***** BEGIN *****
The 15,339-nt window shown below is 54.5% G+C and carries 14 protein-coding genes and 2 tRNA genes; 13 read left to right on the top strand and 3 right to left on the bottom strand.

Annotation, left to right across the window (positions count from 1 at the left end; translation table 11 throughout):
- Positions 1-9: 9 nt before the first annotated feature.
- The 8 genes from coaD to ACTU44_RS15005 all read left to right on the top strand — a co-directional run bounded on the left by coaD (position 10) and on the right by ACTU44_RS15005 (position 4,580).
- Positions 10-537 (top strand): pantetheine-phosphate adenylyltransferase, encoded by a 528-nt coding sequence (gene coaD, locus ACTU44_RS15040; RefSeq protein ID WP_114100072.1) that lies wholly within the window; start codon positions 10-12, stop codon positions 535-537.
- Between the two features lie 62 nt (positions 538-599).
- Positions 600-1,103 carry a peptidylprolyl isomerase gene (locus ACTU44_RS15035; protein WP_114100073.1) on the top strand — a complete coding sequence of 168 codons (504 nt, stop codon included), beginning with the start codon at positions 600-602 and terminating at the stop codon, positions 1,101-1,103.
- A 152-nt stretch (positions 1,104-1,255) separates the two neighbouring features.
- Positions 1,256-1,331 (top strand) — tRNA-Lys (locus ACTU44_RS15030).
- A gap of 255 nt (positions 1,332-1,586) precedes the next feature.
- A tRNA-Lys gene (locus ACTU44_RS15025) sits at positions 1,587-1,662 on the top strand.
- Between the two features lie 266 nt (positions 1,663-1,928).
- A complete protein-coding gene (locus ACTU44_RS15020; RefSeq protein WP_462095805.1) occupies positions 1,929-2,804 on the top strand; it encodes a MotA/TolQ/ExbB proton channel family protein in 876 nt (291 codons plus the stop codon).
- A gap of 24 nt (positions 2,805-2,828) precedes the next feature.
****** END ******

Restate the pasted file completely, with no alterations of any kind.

The 15,339-nt window shown below is 54.5% G+C and carries 14 protein-coding genes and 2 tRNA genes; 13 read left to right on the top strand and 3 right to left on the bottom strand.

Annotation, left to right across the window (positions count from 1 at the left end; translation table 11 throughout):
- Positions 1-9: 9 nt before the first annotated feature.
- The 8 genes from coaD to ACTU44_RS15005 all read left to right on the top strand — a co-directional run bounded on the left by coaD (position 10) and on the right by ACTU44_RS15005 (position 4,580).
- Positions 10-537 (top strand): pantetheine-phosphate adenylyltransferase, encoded by a 528-nt coding sequence (gene coaD, locus ACTU44_RS15040; RefSeq protein ID WP_114100072.1) that lies wholly within the window; start codon positions 10-12, stop codon positions 535-537.
- Between the two features lie 62 nt (positions 538-599).
- Positions 600-1,103 carry a peptidylprolyl isomerase gene (locus ACTU44_RS15035; protein WP_114100073.1) on the top strand — a complete coding sequence of 168 codons (504 nt, stop codon included), beginning with the start codon at positions 600-602 and terminating at the stop codon, positions 1,101-1,103.
- A 152-nt stretch (positions 1,104-1,255) separates the two neighbouring features.
- Positions 1,256-1,331 (top strand) — tRNA-Lys (locus ACTU44_RS15030).
- A gap of 255 nt (positions 1,332-1,586) precedes the next feature.
- A tRNA-Lys gene (locus ACTU44_RS15025) sits at positions 1,587-1,662 on the top strand.
- Between the two features lie 266 nt (positions 1,663-1,928).
- A complete protein-coding gene (locus ACTU44_RS15020; RefSeq protein WP_462095805.1) occupies positions 1,929-2,804 on the top strand; it encodes a MotA/TolQ/ExbB proton channel family protein in 876 nt (291 codons plus the stop codon).
- A gap of 24 nt (positions 2,805-2,828) precedes the next feature.